'Optical Properties'. A paper's whiteness refers to the extent to which all wavelengths of light are reflected from a paper's surface, and brightness refers to the degree that blue light is reflected from a paper's surface. (See Whiteness and Brightness.) Color refers to the extent to which paper selectively absorbs light of certain wavelengths, the remaining wavelengths being reflected back to the observer, imparting to the paper surface its color. (See Color, Paper.) Gloss refers to a paper's specular reflectance, or the condition of a paper surface that causes it to be shiny or glossy. The opposite of a glossy surface, a matte surface, reflects light diffusely, imparting a dull finish to the surface. (See Gloss.) Opacity refers to the extent to which light passes through a paper, which is an important consideration in printing. Low opacity results in a greater degree of show-through, or the visibility of the printing on the reverse of a sheet of paper. (See Opacity.)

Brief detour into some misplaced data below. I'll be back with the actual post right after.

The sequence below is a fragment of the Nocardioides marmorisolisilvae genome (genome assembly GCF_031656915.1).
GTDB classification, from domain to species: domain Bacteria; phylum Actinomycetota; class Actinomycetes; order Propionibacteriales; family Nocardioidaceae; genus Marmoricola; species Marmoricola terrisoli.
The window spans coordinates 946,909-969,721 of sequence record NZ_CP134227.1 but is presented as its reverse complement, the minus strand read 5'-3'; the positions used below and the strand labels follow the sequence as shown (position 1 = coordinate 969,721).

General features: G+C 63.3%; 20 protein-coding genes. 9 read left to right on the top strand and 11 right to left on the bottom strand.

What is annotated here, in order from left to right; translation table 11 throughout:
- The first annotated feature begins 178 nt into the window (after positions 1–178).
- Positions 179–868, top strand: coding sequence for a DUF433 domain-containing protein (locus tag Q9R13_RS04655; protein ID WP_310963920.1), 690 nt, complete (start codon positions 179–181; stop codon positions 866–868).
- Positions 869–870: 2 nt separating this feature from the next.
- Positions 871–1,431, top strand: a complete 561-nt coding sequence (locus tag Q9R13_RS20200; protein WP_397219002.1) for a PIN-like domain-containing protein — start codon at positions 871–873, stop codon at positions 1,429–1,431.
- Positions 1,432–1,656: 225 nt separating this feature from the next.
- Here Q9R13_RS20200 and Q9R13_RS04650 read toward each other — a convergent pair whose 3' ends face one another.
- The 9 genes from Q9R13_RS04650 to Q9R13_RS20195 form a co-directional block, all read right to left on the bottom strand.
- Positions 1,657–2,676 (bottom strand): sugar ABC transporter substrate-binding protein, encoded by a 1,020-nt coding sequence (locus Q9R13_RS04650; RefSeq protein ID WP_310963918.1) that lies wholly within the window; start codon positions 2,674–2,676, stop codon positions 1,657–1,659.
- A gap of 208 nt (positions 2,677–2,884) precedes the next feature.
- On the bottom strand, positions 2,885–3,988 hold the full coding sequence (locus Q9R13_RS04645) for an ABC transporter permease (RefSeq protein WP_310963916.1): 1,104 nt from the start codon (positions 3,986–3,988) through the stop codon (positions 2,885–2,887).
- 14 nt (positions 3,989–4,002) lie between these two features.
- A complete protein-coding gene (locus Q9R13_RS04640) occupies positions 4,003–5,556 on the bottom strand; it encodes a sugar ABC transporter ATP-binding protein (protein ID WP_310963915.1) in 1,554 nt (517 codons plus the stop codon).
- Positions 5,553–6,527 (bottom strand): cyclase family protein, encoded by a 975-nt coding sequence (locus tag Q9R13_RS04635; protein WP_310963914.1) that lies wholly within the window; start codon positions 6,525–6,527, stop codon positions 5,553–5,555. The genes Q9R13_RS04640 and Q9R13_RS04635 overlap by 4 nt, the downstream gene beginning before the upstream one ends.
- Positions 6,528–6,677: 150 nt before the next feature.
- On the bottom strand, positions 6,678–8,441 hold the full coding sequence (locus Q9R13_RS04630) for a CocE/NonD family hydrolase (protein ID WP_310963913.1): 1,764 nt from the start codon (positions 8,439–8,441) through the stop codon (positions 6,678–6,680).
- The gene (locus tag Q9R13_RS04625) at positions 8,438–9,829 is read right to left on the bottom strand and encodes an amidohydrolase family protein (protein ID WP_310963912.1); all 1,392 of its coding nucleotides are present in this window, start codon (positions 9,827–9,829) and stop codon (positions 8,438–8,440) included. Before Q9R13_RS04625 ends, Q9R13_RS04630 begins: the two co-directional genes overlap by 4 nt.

'End-Use Properties'. One important criterion is a paper's ability to accept adhesives, either an adhesive backing for labels and tapes, or the various adhesives used in binding processes. The composition of a coated paper's coating must allow the application of adhesives if it is to be used for such purposes. (The binding strength of an adhesive-bound book is determined using a head and tail tester.) A related property important in the production of cartons and packaging is a paperboard's glueability, or the speed and strength with which an adhesive bond is formed when two sections of a paperboard are glued together. Papers and paperboards used in packaging must be produced in line with FDA (Food and Drug Administration) regulations if they are going to be used to package foods and pharmaceuticals. A paper used in the packaging of edible products cannot emanate strong odors, while papers used for packaging silver- or iron-based metals should not contain chemicals that will corrode or chemically react with the materials being packaged. Papers used to package soaps, detergents, or other alkaline materials should be able to resist discoloration. Other types of packaging should also be able to withstand penetration by various types of liquids such as oil, grease, blood, etc. Paper used in electrical work (such as for wrapping cables) must be chemically neutral. Some papers need to possess flame resistance. (See Flame Resistance.) Paper produced with a high lignin content, such as groundwood-based paper, is, as we saw earlier, susceptible to yellowing upon exposure to sunlight or fluorescent lighting. Papers that are likely to be exposed to such lighting will need to maintain a high level of lightfastness, or be able to resist yellowing and fadi